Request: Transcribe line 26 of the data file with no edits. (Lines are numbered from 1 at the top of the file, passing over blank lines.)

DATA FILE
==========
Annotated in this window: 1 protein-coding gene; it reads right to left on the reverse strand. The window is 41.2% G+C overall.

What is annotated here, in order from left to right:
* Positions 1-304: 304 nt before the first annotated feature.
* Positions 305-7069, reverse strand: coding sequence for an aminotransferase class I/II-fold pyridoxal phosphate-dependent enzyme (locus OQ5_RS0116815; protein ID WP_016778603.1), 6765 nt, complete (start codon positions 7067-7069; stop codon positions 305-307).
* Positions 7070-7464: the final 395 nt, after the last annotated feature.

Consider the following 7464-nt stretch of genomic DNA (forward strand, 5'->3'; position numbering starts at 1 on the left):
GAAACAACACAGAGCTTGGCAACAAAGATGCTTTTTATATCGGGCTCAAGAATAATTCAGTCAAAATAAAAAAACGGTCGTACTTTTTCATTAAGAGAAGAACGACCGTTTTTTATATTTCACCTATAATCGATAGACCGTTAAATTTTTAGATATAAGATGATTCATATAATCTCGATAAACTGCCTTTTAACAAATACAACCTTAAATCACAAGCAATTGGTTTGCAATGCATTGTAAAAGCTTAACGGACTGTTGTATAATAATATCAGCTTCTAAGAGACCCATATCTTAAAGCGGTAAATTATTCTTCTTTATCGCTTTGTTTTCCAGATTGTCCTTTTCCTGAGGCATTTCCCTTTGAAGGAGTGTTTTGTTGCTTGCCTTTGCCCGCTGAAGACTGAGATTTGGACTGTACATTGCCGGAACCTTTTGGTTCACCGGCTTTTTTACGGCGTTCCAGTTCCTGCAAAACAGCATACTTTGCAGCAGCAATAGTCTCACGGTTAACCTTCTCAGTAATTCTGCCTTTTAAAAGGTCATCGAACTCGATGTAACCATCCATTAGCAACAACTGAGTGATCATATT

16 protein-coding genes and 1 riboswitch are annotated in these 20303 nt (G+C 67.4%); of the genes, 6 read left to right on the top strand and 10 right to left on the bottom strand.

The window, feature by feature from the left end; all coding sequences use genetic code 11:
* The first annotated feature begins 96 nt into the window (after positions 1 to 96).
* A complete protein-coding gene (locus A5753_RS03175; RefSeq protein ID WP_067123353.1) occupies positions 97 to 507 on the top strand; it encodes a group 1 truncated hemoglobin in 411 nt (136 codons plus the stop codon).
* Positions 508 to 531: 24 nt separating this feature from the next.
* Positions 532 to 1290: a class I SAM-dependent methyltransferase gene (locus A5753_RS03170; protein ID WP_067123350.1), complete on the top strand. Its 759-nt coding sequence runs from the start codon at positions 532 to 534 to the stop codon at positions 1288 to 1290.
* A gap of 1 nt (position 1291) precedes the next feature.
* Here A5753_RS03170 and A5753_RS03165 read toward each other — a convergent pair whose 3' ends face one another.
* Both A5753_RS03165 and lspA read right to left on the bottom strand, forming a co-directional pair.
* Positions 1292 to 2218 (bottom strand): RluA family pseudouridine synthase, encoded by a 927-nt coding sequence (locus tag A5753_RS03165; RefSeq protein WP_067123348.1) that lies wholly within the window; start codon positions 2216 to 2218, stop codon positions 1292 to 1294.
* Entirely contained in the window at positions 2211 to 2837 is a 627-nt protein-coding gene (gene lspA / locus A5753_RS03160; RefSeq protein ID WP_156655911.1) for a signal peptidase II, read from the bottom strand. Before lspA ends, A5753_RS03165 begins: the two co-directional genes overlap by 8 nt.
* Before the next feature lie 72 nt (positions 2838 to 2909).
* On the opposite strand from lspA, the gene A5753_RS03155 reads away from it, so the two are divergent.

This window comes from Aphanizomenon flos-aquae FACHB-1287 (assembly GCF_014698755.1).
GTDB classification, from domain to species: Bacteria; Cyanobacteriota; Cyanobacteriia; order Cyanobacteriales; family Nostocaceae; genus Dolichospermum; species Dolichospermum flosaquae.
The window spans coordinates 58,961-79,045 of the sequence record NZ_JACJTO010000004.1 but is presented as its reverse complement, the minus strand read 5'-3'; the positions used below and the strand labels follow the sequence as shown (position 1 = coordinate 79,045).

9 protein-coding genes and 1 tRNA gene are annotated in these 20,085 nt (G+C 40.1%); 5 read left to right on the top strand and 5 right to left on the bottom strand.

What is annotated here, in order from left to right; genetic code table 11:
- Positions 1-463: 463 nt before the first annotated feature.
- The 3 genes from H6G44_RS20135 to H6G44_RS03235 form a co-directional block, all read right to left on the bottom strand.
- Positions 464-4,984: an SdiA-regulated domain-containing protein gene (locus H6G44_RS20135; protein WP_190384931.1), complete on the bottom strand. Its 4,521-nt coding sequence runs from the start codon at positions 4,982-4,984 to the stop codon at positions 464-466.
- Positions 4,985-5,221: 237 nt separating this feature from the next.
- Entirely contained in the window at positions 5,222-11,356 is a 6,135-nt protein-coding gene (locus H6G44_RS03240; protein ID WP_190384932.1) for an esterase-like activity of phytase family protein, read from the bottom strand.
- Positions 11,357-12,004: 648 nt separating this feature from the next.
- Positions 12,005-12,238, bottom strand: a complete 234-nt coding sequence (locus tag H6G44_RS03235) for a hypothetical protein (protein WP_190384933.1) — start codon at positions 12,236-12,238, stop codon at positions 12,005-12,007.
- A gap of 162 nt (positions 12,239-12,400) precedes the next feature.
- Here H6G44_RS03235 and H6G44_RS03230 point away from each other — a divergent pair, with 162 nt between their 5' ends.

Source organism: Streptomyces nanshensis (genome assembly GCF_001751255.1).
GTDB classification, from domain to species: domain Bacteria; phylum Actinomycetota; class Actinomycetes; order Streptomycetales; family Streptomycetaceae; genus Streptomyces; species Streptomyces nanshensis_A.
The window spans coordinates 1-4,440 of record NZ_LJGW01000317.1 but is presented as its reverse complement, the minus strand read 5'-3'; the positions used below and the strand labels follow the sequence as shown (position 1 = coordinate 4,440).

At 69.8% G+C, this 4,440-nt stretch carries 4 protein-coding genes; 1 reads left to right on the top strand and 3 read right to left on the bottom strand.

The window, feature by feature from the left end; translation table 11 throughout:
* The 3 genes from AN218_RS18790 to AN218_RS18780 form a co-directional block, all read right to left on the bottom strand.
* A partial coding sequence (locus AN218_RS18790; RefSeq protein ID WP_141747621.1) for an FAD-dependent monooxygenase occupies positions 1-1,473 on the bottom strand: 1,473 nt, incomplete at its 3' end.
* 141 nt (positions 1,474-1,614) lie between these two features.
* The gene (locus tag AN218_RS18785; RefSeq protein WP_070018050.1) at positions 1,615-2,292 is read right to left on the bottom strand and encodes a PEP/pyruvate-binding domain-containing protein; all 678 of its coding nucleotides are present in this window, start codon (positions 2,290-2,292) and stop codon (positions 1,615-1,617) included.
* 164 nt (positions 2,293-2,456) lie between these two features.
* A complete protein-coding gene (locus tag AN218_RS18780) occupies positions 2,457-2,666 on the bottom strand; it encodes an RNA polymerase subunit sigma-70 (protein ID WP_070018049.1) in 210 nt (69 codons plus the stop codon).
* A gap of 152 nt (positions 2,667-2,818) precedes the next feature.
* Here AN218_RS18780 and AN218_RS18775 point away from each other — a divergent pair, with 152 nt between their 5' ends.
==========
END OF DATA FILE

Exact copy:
- Positions 1-463: 463 nt before the first annotated feature.